Ohio State head coach Urban Meyer and quarterback Braxton Miller will provide the Buckeyes with steady leadership. ASSOCIATED PRESS
COLUMBUS — Ohio State opens preseason camp today as the Big Ten favorites based largely on three pillars.
■ Urban Meyer: A 101-17 record over his past nine years — including two national titles and another two perfect seasons — and a production line of top-five recruiting classes earn him the benefit of the doubt, no?
■ An elite quarterback: Las Vegas bookies give Braxton Miller the third-best odds (7:1) to capture the Heisman Trophy, behind only reigning winner Jameis Winston of Florida State and Oregon quarterback Marcus Mariota.
■ Elite quarterback eaters: Ohio State had a Big Ten-leading 42 sacks last season, and the defensive line will be better this season. All four starters return, including possible future first-round picks Michael Bennett, Joey Bosa, and Noah Spence.
Still, for a team billed as a top contender to storm the first four-team national playoff, the Buckeyes sure face a lot of questions. That’s where the next month of camp comes in handy.
Here are five points to watch as Ohio State prepares to open the season Aug. 30 against Navy in Baltimore:
1. Rebuilt offensive line: The biggest exclamation point last year is now the biggest question mark.
With OSU replacing four starters on its front, Meyer called the offensive line his biggest concern of camp.
“I was a little disappointed with what happened in the spring,” he said of the line last week. “We just didn’t see the growth we would like to see.”
How the unit looks in a month is anyone’s guess. The Buckeyes open camp with lone returning starter Taylor Decker on the move from right to left tackle, sophomore Pat Elflein locked in at right guard, and the other three spots open. Fifth-year senior Darryl Baldwin will get the longest look at right tackle, and junior Antonio Underwood looks to get the first shot at left guard, while Chad Lindsay, Jacoby Boren, and Billy Price are in the mix at center. Lindsay, a graduate transfer who started four games at Alabama last season, could also move to guard.
“They’re all nice players, nice people, who’ve been around for a while and haven’t played,” Meyer said. “So we have to get something out of them.”
2. Fixing the pass defense: A year ago, Meyer called a pass defense that ranked 110th nationally “alarming” and “awful.” So, this season, the Buckeyes upended everything.
Recall those five-yard cushions afforded opposing receivers? No more. Meyer hired new co-defensive coordinator Chris Ash from Arkansas to teach just the opposite, which means trading the bend-but-don’t-break blueprint exclusively for press coverage. Defensive tackle Michael Bennett called the secondary “a lot more aggressive.”
“We completely have blown up and started from scratch an area that we were not strong in,” Meyer said. “Chris Ash has done an admirable job of installing a brand-new pass defense that we're going to test and see how it goes during training camp. It went very well during the spring.”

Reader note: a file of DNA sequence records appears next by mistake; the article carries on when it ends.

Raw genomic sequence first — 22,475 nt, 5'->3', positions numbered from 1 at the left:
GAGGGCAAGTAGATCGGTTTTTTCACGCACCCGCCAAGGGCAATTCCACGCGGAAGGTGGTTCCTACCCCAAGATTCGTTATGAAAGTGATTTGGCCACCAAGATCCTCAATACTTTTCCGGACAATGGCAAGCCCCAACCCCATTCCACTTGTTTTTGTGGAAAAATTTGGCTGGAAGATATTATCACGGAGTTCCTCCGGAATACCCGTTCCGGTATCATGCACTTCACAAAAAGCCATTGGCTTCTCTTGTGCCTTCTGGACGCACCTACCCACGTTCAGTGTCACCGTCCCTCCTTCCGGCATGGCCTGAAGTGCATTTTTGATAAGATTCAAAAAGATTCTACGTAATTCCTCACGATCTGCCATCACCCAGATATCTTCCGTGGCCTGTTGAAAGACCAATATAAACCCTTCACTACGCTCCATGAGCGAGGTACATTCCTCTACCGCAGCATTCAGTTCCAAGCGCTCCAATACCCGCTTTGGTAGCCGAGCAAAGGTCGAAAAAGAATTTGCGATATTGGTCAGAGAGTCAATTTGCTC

3. Return to Linebacker U? By Ohio State standards, the good news is its linebacker play can’t get much worse. The better news for OSU fans: Meyer said it’s a lot better.
Despite the loss of All-American Ryan Shazier, who tirelessly covered up for his teammates, Meyer is encouraged. Five-star freshman Raekwon McMillan is pushing incumbent senior Curtis Grant hard at middle linebacker, while coaches are high on sophomore Darron Lee, a high school quarterback who emerged as the breakout star of the spring, and Joshua Perry on the outside.
“I'm used to hearing about James Laurinaitis and A.J. Hawk and those guys, and we weren’t at that level,” Meyer said. “However, this is the best the group's been right now, as far as chemistry, as far as trust, as far as operating as a unit. ... So it’s about time we played linebacker ball, linebacker play the way Ohio State is used to. I think you're going to see it this year.”
4. Who gets the carries? How does Ohio State replace All-American running back Carlos Hyde and lighten the rushing burden on Miller?
First, the Buckeyes find a running back, with sophomore Ezekiel Elliott — who had 30 rushes for 262 yards last year — getting the first crack with the first team. Second, they reshape their offense.
A year after scorching the earth between the hashes — OSU ran 635 times and passed 368 — Meyer hopes for a 50-50 split. That depends on the continued evolution of Miller’s targets, including receivers Devin Smith, Evan Spencer, Jalin Marshall, and Dontre Wilson.
“We have to be much more balanced than we've been,” Meyer said. “Everyone's looking for a 50/50 ratio. ... We had Braxton, and especially last year, Carlos was so good, the offensive line was so good, and we were still trying to develop that receiving corps to be on par with the rest of the team. But I think we have. I'll be disappointed if the receivers aren't now ready to carry their own weight.”
5. Miller’s shoulder: Ohio State plans to monitor Miller’s throwing workload early in camp.
It was only in June that the two-time reigning MVP resumed tossing footballs after undergoing surgery for a partially torn labrum suffered in the Orange Bowl. But Miller said his shoulder has never felt better. He insists he will be at full strength by the start of the season.
All indications are he will. The key is keeping him that way.